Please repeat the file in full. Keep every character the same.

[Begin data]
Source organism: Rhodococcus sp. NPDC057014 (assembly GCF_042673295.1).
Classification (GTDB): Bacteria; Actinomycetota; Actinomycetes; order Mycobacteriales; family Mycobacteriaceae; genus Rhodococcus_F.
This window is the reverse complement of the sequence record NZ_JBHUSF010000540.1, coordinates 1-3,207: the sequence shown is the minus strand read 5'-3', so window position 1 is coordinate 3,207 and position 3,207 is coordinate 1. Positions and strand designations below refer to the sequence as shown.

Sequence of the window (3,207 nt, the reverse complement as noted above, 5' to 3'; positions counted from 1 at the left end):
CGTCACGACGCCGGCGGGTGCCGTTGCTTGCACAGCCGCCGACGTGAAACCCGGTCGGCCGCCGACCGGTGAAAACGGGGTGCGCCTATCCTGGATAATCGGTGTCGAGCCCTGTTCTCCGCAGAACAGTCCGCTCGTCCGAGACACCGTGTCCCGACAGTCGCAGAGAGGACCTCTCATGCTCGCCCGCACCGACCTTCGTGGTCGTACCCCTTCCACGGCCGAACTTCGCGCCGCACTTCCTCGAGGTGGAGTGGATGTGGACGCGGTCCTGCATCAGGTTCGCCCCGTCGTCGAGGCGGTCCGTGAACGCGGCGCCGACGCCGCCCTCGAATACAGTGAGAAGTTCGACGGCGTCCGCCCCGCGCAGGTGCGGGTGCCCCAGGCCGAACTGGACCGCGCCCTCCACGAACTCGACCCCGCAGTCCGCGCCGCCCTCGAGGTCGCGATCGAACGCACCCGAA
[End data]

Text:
Source organism: Rhodococcus sp. NPDC057014 (assembly GCF_042673295.1).
Classification (GTDB): Bacteria; Actinomycetota; Actinomycetes; order Mycobacteriales; family Mycobacteriaceae; genus Rhodococcus_F.
This window is the reverse complement of the sequence record NZ_JBHUSF010000540.1, coordinates 1-3,207: the sequence shown is the minus strand read 5'-3', so window position 1 is coordinate 3,207 and position 3,207 is coordinate 1. Positions and strand designations below refer to the sequence as shown.

Sequence of the window (3,207 nt, the reverse complement as noted above, 5' to 3'; positions counted from 1 at the left end):
CGTCACGACGCCGGCGGGTGCCGTTGCTTGCACAGCCGCCGACGTGAAACCCGGTCGGCCGCCGACCGGTGAAAACGGGGTGCGCCTATCCTGGATAATCGGTGTCGAGCCCTGTTCTCCGCAGAACAGTCCGCTCGTCCGAGACACCGTGTCCCGACAGTCGCAGAGAGGACCTCTCATGCTCGCCCGCACCGACCTTCGTGGTCGTACCCCTTCCACGGCCGAACTTCGCGCCGCACTTCCTCGAGGTGGAGTGGATGTGGACGCGGTCCTGCATCAGGTTCGCCCCGTCGTCGAGGCGGTCCGTGAACGCGGCGCCGACGCCGCCCTCGAATACAGTGAGAAGTTCGACGGCGTCCGCCCCGCGCAGGTGCGGGTGCCCCAGGCCGAACTGGACCGCGCCCTCCACGAACTCGACCCCGCAGTCCGCGCCGCCCTCGAGGTCGCGATCGAACGCACCCGAA